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Hair Brained Idea

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Re: Hair Brained Idea

Postby jwillis » Sat Feb 06, 2010 10:15 am

Bob, I think most of us are seeking a balance of shooting characteristics in our designs. One thing that the WTT building and testing is showing us is that the fastest and most efficient bows are usually also the best shooting bows. Some of us are not content to build what everyone else is building and be happy with that. We want to push the limits and see what is possible. Jim
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Re: Hair Brained Idea

Postby Kirkll » Tue Feb 09, 2010 9:52 pm

i honestly believe that the top bows this year will NOT be typical hybrid long bows. ;) once a guy figures out which design stores the most energy, and can harness the return into the shaft, and maintain good stabilty.....that's the guy that's going to pick up all the marbles. ;)
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Only archers are fool enough to want to make a composite with natural materials and man made materials, and then bend it repeatedly...
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Re: Hair Brained Idea

Postby DCM » Sat Mar 06, 2010 6:13 am

I'm hankerin' for a cigarette after that post Kirk.

I wonder if the question has been definitively answered:

When comparing two bows, will the bow that shoots faster at say 6 gpp always shoot faster at 16 gpp, all else equal of course? What about 8 gpp and 12 gpp?

I need to study this years results. You'd be surprised how much of what ya'll do finds its way into the mainstream in one way or another. And it all extends the craft.
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Re: Hair Brained Idea

Postby Crooked Stic » Sun Mar 07, 2010 5:52 pm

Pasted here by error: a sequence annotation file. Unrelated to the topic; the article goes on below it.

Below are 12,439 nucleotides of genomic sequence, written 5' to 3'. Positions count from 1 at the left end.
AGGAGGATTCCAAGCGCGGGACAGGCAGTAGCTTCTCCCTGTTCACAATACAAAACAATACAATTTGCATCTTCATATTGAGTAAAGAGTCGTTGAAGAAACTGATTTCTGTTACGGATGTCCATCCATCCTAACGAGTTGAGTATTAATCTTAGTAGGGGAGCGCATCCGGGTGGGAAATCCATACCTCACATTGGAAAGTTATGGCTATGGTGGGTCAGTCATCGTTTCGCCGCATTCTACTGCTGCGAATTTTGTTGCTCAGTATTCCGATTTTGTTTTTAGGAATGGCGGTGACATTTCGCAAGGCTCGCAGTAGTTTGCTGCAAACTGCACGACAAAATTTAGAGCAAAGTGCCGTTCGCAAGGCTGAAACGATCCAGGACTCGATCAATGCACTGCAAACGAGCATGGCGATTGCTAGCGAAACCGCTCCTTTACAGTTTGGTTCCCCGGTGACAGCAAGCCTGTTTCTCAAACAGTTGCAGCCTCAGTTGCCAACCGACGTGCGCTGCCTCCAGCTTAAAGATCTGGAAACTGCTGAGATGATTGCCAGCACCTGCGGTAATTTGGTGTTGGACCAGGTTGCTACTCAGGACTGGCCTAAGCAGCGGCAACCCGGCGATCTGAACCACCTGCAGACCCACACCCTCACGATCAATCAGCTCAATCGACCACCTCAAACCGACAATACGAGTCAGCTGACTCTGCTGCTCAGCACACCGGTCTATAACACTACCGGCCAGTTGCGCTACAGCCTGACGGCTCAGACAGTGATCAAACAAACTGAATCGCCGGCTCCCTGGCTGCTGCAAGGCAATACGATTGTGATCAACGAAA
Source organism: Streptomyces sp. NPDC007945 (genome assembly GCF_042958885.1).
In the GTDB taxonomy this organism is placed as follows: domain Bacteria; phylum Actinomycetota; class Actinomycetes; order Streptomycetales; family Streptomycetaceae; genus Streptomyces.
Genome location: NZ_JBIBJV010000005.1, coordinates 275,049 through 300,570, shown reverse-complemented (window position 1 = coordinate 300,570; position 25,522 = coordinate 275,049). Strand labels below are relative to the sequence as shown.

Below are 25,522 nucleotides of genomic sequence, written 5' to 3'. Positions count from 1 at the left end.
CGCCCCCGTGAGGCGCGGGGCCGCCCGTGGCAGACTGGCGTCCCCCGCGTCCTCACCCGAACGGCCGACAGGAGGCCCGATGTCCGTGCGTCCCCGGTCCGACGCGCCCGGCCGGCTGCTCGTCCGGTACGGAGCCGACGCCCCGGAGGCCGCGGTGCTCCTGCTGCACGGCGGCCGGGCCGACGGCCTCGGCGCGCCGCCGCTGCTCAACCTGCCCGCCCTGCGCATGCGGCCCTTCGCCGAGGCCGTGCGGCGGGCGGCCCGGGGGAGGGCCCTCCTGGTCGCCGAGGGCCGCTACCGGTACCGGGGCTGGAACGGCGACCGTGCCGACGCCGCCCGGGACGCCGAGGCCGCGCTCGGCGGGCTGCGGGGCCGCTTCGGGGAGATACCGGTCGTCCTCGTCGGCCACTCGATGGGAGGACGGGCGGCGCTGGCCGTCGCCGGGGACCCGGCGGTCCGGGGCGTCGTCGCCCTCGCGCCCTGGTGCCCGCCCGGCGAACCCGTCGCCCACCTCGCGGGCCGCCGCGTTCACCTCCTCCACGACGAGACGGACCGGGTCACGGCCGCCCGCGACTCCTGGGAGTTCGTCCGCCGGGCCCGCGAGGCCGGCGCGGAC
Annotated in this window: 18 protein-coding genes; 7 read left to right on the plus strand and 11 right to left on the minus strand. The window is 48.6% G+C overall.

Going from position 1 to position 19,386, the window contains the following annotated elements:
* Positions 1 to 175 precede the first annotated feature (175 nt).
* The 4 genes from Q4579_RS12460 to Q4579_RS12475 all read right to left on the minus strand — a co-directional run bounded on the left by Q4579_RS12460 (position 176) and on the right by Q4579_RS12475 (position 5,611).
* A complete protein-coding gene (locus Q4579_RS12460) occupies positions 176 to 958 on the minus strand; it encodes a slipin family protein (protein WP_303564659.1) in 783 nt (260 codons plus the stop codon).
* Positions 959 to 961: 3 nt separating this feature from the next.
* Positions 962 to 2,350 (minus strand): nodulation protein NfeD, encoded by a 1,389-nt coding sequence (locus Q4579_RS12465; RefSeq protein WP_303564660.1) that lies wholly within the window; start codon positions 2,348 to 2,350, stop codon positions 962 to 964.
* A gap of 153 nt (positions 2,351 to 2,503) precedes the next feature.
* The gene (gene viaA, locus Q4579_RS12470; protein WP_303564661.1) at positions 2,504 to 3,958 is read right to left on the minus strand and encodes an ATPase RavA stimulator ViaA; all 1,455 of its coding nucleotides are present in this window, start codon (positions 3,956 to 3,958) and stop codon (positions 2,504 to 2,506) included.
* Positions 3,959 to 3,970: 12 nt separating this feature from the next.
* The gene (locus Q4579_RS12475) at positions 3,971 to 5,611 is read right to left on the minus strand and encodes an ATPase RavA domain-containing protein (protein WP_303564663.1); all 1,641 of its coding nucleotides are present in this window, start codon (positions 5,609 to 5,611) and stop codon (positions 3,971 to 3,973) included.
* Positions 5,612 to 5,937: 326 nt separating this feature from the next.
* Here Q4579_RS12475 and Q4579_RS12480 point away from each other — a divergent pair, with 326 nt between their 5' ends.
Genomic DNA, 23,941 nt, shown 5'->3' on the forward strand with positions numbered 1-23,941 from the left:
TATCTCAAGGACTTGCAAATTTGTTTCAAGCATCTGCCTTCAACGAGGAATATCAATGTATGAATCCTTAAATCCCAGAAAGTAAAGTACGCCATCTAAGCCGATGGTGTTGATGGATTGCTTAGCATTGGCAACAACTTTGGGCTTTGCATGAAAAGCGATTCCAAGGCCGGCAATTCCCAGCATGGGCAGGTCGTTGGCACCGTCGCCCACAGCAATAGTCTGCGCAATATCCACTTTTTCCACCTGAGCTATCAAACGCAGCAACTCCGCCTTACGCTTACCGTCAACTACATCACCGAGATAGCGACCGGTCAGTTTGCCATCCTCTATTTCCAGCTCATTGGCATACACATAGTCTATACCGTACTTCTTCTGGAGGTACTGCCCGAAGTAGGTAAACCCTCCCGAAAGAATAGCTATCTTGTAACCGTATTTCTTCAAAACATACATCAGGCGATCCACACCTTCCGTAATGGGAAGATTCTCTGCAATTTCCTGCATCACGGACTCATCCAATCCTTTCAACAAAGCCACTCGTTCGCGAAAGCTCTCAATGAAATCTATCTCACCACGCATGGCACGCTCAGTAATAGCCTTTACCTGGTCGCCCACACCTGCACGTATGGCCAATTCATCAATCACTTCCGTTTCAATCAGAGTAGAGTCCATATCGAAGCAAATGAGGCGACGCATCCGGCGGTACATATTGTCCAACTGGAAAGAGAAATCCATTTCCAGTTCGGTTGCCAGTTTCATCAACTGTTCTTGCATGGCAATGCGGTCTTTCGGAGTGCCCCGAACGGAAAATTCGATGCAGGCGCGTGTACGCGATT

Yes.
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Re: Hair Brained Idea

Postby jwillis » Mon Mar 08, 2010 3:19 pm

I found it interesting when looking at the WWT3 results showing the FD curves and bow photos, that even though many of the bows had very similar unstrung profiles, and even very similar braced profiles...plus...even very similar full draw profiles...the fastest ones on the chrono visibly stored more energy on the FD curves and had no visible limb vibration at the end of the power stroke. Look at the FD curve on Kenro's 200 fps "Reaper" bow. It has very close to a longbow profile at brace and full draw, but has a FD curve that looks like a recurve. Other bows with less reflex had FD curves with a smaller hump. There must be some golden ratio stuff going on in that design in order for that to happen...finding the profile, layup, and selection of materials that provides the optimum power to weight ratio. We don't talk about that much. Jim
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Re: Hair Brained Idea

Postby badger5149 » Mon Mar 08, 2010 4:13 pm

David, the heavier you go with an arrow the more the speed will lean toward the bow with the most stored energy. The lighter you go the more they lean toward efficient bows. There will always be some place in the middle they shoot the same. Now if a bow stores a lot of energy and is also efficient it will win on both sides. Between 8 and 12 grains per pound you wont notice anything dramatic when comparing bows but it is enough to show the begining of a trend.